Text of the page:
Today, I’m sharing how to knit the Textured Ribbons stitch… another classic of the knitting world.
It has a lovely texture to it, perfect for large pieces, such as sweaters, cardigans, vests, blankets, etc., yet suitable for accessories too, such as hats, mittens, and socks.
Actually, it’s a way to create little rectangles, divided by slipped stitches; it reminds me of one of the Waffle stitch patterns we’ve practiced in the past.
Although it’s not identical on both sides, they look pretty, so I’d say it’s a reversible stitch.
Furthermore, it doesn’t curl! So if you want to knit a scarf, go ahead!
In addition, the Textured Ribbons stitch looks like the Brick stitch, but it’s slightly different (more even and smooth… more sophisticated if you ask me 😉
Finally, it’s easy and fun to do: It’s a twelve-row repeat pattern, and the techniques required are knit, purl, and slip stitches, that’s it.
So, no excuses!
Grab your needles and some yarn, and let’s get busy 🙂
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CO: Cast on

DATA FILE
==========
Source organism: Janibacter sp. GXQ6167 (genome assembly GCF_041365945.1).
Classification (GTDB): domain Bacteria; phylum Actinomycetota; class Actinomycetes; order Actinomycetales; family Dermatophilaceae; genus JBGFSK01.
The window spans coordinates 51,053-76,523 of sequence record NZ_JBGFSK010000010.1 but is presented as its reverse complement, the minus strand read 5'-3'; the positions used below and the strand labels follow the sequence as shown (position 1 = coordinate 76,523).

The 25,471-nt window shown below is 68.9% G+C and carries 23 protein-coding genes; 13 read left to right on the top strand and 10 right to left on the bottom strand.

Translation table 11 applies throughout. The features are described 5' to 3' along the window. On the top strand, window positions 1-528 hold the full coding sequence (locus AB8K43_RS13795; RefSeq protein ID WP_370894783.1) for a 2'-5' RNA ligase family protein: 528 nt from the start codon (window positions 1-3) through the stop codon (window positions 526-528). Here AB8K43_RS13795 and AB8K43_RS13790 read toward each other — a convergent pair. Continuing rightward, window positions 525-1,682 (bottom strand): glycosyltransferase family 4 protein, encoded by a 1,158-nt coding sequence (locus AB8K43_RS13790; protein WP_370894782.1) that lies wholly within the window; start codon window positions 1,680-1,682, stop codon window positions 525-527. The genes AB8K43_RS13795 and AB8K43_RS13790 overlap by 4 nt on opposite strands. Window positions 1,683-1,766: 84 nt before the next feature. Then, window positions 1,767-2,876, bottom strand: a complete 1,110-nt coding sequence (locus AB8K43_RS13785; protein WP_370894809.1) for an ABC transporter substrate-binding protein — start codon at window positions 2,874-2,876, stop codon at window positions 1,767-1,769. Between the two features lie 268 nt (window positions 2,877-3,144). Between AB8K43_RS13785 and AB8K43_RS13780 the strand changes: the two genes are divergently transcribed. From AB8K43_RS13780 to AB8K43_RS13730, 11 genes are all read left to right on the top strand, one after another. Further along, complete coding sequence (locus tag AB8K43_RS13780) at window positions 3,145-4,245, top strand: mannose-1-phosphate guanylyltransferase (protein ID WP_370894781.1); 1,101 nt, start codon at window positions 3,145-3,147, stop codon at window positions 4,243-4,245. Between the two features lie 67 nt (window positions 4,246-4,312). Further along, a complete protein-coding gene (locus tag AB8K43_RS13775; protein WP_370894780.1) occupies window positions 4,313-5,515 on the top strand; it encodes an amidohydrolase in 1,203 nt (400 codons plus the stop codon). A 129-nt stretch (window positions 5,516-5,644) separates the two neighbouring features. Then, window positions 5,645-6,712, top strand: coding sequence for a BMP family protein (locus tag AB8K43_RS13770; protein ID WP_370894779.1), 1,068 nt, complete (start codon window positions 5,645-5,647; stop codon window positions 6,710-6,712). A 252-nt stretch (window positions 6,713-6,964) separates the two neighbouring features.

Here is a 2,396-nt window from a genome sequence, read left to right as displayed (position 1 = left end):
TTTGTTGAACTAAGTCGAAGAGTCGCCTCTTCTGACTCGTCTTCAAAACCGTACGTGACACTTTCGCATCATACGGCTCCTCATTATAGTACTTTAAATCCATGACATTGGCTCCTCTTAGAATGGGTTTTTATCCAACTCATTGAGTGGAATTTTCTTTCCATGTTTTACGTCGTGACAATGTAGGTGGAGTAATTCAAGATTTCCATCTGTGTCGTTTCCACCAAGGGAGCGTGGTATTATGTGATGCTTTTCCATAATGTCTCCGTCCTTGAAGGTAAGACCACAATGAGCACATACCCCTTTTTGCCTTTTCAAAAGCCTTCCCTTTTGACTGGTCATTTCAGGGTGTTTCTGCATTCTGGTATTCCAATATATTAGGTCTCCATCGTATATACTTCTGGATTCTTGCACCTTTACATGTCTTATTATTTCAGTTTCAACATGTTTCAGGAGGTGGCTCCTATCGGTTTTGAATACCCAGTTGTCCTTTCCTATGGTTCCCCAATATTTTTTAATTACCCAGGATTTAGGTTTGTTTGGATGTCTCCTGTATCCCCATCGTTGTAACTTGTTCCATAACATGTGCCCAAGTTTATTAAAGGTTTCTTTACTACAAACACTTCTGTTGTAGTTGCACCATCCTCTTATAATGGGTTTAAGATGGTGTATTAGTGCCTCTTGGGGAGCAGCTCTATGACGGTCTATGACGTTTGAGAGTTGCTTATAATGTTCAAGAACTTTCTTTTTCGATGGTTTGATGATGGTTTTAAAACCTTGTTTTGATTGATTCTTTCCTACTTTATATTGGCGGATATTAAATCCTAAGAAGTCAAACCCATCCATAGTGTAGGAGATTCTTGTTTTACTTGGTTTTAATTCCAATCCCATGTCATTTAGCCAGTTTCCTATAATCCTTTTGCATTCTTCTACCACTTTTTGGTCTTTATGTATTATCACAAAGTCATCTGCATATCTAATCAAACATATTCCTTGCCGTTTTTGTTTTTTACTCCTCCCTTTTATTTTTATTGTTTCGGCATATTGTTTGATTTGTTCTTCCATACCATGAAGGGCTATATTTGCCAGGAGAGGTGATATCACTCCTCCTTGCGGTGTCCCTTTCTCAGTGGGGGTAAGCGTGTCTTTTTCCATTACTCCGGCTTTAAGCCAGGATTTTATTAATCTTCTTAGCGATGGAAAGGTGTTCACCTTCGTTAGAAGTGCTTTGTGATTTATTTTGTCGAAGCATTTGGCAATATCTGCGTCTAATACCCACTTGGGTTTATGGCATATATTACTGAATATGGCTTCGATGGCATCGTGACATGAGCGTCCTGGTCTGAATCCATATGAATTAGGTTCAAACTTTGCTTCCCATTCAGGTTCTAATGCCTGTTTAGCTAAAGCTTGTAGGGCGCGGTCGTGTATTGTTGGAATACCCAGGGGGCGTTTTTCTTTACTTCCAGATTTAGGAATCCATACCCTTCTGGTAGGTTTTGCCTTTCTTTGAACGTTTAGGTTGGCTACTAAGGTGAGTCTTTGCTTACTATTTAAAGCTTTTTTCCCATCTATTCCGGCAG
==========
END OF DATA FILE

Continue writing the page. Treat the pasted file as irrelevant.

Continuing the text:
RS: Right side of the work
wyib: With yarn in back
sl1pw: Slip one stitch as if to purl (purlwise)
wyif: With yarn in front
BO: Bind off
WS: Wrong side of the work
The odd rows form the right side of the work.
The selvage (edge) stitches will knitted on all odd rows and purled on all even rows.
How to knit the Textured Ribbons stitch pattern
CO multiples of 6 + 1 + 2 (edge or selvage st). For example: 6 * 3 = 18 + 1 = 19 + 2 = 21 st.
1º and 7º rows (RS): K across
2º and 8º rows: P across
3º and 5º rows: K1 (edge), *wyib sl1pw, P5*. Repeat from * to *, to last 2 st, ending with sl1pw wyib, K1 (edge)
4º and 6º rows: P1 (edge), wyif sl1pw, *K5, wyif sl1pw*. Repeat from * to *, to last st, P1 (edge)
9º and 11º rows: K1 (edge), *P3, wyib sl1pw, P2*. Repeat from * to *, to last 2 st, ending with P1, K1 (edge)
10º and 12º: P1 (edge), K1, *K2, wyif sl1pw, K3*. Repeat from * to *, to last st, P1 (edge).
These twelve rows create the pattern. Repeat them until the desired length is reached.
When finished, BO knitwise, after row 1 (WS).
This is the other side of the work:
Enjoy the video tutorial:
Thank you for watching 🙂
Hugs, and happy knitting,
Carolina – So Woolly